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Keeping Pace

Alexander adapting to college game
Friday, August 13, 2004 | 12:00 a.m. CDT; updated 2:54 a.m. CDT, Friday, July 18, 2008

During his two years as a star linebacker at Rock Bridge, Van Alexander seldom was unable to catch up to the play.

In setting a school record with 400 tackles, Alexander was usually making the play.

In his first week as a Missouri Tiger, though, Alexander, 6 feet 1, 210 pounds, is trying to play catch up.

“It’s a lot more intense; everything is moving so fast-paced and moves so quickly,” Alexander said. “You just have to try and do your best to keep up.”

While he has to adjust to the pace on the field and the speed of the opposing players, Alexander, a two-time all-state selection and the No. 8 linebacker in the nation according to Rivals.com, also is trying to learn Missouri’s defense.

“There is so much more stuff to learn than high school ball also, so you just have to do your best to learn everything as quick as possible,” he said.

Linebackers coach Dave Steckel said there is much for Alexander to learn, but he is adjusting well.

“He’s doing a good job,” Steckel said. “We give them a lot of information in a short time that they have to digest and understand, so he’s doing pretty good.”

Pinkel said providing so much information to the players helps speed the learning process and he knows no other method.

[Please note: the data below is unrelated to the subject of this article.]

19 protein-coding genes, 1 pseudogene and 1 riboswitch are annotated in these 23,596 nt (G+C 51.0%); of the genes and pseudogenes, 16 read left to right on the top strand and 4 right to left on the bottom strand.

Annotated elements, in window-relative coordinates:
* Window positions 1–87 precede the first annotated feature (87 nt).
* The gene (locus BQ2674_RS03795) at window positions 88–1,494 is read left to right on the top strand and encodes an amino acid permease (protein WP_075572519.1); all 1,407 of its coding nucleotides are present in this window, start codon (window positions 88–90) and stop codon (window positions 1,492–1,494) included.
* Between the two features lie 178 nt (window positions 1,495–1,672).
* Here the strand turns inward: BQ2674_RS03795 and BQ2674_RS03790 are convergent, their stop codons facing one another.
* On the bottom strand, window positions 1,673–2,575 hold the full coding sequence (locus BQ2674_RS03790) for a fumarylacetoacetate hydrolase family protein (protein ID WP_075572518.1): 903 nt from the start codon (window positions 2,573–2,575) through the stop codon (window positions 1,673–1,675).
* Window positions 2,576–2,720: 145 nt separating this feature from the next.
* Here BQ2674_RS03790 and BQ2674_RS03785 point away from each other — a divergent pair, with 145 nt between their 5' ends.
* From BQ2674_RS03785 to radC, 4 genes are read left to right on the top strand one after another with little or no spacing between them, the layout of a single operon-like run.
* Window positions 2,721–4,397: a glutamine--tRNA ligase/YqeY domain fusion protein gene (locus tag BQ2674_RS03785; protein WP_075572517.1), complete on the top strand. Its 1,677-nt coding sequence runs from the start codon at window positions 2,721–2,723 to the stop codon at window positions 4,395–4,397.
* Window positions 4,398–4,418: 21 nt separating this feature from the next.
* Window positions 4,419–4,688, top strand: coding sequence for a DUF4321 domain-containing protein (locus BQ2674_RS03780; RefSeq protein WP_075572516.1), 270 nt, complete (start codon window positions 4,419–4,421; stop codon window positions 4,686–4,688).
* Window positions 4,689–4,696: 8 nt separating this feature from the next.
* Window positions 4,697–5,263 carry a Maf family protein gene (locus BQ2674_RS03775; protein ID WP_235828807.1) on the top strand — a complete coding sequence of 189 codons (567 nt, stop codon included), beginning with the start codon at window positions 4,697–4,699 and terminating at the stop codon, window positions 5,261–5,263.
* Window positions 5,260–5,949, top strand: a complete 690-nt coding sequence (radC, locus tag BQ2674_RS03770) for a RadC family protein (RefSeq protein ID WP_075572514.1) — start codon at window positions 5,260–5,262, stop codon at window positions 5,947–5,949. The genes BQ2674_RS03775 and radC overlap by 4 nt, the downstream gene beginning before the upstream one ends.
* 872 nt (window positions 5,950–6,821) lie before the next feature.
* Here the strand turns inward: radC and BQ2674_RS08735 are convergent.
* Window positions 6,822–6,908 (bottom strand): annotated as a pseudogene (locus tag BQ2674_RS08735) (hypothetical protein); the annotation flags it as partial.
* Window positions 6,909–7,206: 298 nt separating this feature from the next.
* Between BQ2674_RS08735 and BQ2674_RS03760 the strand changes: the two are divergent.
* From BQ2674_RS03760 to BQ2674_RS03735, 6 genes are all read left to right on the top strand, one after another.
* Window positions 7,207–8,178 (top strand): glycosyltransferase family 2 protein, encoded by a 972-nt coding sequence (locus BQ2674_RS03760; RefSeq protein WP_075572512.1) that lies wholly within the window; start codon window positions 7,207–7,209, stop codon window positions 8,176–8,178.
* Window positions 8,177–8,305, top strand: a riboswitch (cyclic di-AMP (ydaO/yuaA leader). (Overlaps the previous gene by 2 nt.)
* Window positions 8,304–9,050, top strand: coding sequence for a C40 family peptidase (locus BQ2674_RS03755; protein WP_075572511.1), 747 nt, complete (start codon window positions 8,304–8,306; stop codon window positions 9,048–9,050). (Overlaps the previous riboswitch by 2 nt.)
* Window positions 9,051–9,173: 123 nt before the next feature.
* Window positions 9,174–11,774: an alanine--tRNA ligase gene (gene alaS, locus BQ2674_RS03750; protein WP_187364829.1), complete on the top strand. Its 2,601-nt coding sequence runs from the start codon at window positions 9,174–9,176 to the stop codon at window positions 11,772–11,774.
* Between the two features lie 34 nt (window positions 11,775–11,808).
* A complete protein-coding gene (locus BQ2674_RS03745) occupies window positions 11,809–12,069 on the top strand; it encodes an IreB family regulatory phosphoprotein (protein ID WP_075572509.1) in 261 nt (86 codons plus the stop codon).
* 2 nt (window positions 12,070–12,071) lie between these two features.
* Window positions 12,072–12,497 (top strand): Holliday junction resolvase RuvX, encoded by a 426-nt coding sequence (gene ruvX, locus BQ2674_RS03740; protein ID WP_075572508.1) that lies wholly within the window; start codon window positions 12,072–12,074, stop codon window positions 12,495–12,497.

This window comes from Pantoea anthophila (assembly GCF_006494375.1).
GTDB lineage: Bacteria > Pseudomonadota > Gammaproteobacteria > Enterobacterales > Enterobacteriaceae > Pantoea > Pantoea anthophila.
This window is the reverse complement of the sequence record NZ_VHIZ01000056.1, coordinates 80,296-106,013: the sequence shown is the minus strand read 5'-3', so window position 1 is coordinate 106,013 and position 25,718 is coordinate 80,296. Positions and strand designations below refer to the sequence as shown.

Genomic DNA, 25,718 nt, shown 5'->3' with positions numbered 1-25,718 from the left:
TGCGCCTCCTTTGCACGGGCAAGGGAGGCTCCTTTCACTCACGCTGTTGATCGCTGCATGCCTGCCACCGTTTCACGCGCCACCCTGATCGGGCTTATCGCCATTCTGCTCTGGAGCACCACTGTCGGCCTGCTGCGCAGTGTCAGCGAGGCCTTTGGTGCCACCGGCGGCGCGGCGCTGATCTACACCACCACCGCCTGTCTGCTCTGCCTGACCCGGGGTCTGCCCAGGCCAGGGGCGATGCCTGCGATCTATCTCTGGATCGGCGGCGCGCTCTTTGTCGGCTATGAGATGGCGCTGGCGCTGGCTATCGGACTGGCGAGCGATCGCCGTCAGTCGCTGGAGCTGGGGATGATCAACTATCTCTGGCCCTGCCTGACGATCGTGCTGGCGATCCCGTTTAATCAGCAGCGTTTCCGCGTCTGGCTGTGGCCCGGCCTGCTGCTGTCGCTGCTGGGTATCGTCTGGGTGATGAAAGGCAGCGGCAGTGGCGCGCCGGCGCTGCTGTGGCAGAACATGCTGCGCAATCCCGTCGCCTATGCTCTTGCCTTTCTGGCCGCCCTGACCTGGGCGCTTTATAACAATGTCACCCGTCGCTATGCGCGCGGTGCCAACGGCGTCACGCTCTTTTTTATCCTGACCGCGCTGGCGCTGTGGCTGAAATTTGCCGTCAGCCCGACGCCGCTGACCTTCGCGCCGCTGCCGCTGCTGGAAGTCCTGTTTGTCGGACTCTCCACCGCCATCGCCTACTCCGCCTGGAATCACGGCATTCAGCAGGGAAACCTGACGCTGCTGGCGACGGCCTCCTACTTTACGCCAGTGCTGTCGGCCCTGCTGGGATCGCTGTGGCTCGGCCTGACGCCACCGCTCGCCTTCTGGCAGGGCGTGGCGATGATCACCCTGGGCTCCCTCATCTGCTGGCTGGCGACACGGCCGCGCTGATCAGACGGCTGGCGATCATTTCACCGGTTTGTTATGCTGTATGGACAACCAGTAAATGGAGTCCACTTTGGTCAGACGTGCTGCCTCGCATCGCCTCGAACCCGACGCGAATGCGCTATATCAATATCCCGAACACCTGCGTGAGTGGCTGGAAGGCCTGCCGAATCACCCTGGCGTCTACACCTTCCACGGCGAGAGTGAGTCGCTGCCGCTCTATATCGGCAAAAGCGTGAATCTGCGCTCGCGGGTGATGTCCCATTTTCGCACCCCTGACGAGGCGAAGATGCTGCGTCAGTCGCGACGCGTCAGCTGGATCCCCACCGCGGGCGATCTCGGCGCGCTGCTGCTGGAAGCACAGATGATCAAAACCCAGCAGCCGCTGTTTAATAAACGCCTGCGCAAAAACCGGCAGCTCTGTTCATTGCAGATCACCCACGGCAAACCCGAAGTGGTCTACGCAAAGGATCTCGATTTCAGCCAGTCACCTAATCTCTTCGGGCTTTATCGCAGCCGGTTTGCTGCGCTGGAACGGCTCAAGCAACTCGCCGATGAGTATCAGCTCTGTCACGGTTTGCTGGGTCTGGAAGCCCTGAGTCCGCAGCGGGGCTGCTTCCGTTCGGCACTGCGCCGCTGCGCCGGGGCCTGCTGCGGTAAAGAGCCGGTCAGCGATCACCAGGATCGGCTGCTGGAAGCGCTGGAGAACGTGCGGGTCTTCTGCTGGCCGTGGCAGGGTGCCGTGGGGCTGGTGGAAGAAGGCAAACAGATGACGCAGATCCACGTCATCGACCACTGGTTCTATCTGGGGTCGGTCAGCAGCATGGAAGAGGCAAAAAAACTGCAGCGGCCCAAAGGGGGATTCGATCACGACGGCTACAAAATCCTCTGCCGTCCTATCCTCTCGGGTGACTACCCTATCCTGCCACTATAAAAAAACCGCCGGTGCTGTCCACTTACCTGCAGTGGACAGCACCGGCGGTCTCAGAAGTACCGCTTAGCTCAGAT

“We don’t ease into anything; that’s not in my vocabulary,” Pinkel said. “That’s got to be one of the most difficult things for the first-year players because they don’t get out and get all the teaching of all the drills we do.”

Alexander said the full-speed practices and the volume of plays to learn are a shock, but the new experiences and the on-field competition help him to improve.

“Whenever there is competition on the team and everybody is striving to do their best, that just makes the whole team better and makes more competition,” he said.

Alexander, who is improving with every practice, would like to play this season, but he also sees the benefit in learning from the sidelines.

“Either way it’s a plus,” he said. “If you redshirt a whole year, you’re learning stuff and getting bigger. While, if you play, obviously you’re not sitting on the bench. You’re getting right in there and playing.”

Even if Alexander doesn’t play this season, he will learn by watching senior linebacker James Kinney and the other defensive starters.

Alexander has the luxury of rooming with Kinney during preseason workouts and gaining wisdom from him and the other veterans any time he feels behind.

“They’ve been helping a lot. They’ve been very helpful,” he said. “They’re asking me if I have any questions. And I know that I can always go up to them if I have any questions, and they will give a real helpful answer. I mean, they’ve all been real helpful.”


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